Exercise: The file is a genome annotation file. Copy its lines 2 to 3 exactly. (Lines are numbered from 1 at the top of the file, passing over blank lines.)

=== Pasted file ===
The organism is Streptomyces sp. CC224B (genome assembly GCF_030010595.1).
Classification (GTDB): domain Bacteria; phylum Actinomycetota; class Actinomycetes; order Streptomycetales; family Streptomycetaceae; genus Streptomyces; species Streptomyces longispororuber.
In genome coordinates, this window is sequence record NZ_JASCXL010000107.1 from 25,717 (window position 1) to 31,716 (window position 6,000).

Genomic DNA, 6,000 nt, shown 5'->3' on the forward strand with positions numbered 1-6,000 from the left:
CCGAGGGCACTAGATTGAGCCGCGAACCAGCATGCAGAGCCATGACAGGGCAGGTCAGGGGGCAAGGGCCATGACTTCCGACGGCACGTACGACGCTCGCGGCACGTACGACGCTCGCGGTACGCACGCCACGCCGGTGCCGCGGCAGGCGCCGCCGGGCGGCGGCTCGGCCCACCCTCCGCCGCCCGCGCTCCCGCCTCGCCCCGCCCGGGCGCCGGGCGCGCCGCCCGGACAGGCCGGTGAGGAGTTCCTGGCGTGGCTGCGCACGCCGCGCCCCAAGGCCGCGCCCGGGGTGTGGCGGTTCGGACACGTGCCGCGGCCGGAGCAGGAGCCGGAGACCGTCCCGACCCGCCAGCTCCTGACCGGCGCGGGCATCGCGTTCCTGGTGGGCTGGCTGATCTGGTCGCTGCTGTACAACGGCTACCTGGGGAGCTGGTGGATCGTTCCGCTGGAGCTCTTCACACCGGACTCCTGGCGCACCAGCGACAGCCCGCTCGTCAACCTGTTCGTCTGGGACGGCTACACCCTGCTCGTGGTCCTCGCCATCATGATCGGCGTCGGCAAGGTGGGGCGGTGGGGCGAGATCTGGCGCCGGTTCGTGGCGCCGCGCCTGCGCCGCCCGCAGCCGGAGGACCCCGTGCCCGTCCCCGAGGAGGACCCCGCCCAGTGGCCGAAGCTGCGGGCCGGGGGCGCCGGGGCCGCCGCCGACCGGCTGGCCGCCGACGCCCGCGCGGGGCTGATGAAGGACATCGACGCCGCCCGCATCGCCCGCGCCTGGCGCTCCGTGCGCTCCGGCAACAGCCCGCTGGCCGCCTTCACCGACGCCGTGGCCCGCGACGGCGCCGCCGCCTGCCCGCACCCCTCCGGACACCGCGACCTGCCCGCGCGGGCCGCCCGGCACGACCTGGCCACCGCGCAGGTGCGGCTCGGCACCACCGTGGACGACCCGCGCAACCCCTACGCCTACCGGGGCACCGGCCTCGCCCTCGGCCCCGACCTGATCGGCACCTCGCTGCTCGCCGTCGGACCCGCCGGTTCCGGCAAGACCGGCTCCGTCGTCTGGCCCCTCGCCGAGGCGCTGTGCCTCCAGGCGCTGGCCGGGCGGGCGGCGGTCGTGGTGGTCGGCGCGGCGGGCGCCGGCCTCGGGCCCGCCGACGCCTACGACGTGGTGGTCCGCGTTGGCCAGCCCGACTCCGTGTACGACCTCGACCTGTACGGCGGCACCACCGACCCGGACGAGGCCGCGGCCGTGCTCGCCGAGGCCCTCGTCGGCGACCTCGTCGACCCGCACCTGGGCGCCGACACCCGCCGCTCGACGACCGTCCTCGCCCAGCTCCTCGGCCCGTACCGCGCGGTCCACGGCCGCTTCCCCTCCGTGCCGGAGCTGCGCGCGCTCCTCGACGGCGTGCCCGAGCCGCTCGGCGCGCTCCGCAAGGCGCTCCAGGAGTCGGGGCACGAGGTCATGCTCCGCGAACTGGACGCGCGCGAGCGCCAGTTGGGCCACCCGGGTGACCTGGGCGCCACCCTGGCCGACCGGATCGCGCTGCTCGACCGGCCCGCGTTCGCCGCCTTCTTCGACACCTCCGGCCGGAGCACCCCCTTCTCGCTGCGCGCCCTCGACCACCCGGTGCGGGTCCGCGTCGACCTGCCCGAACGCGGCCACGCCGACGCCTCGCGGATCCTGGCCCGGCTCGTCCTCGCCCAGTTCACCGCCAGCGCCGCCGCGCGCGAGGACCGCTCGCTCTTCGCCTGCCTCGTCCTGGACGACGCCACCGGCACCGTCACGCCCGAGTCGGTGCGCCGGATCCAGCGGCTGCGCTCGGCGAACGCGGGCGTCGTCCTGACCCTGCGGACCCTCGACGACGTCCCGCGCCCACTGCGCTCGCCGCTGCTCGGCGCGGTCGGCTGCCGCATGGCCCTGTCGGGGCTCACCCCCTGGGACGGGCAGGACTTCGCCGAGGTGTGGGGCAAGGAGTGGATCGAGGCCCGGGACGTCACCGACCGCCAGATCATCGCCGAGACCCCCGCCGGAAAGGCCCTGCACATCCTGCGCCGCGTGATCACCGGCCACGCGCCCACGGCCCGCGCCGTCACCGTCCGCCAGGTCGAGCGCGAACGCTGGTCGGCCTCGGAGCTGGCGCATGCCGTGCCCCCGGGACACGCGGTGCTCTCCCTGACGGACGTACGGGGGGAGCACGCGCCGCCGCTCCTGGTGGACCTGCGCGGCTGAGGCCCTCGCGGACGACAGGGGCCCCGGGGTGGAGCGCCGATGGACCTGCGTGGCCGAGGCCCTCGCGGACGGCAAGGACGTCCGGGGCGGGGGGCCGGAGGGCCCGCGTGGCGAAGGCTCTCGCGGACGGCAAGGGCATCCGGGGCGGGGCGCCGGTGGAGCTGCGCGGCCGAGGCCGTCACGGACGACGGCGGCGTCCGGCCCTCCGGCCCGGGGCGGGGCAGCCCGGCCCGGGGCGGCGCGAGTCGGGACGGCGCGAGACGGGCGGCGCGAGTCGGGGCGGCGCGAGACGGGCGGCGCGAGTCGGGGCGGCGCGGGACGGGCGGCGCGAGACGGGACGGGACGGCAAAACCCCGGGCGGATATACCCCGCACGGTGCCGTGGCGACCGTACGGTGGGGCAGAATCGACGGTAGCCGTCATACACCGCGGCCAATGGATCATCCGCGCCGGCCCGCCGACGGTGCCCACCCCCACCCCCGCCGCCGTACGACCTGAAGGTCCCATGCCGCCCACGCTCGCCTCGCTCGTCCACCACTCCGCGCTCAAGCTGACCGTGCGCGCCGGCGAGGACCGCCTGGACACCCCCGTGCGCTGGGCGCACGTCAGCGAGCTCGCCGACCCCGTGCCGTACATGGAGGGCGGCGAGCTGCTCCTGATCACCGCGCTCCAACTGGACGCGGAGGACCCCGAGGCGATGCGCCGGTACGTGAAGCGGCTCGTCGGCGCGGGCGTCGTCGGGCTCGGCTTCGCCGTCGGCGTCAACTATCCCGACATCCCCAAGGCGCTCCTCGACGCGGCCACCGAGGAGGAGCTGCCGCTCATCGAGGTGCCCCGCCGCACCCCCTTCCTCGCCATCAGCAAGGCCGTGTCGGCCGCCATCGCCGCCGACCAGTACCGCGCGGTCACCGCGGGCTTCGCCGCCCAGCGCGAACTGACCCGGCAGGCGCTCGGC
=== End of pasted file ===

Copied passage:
Classification (GTDB): domain Bacteria; phylum Actinomycetota; class Actinomycetes; order Streptomycetales; family Streptomycetaceae; genus Streptomyces; species Streptomyces longispororuber.
In genome coordinates, this window is sequence record NZ_JASCXL010000107.1 from 25,717 (window position 1) to 31,716 (window position 6,000).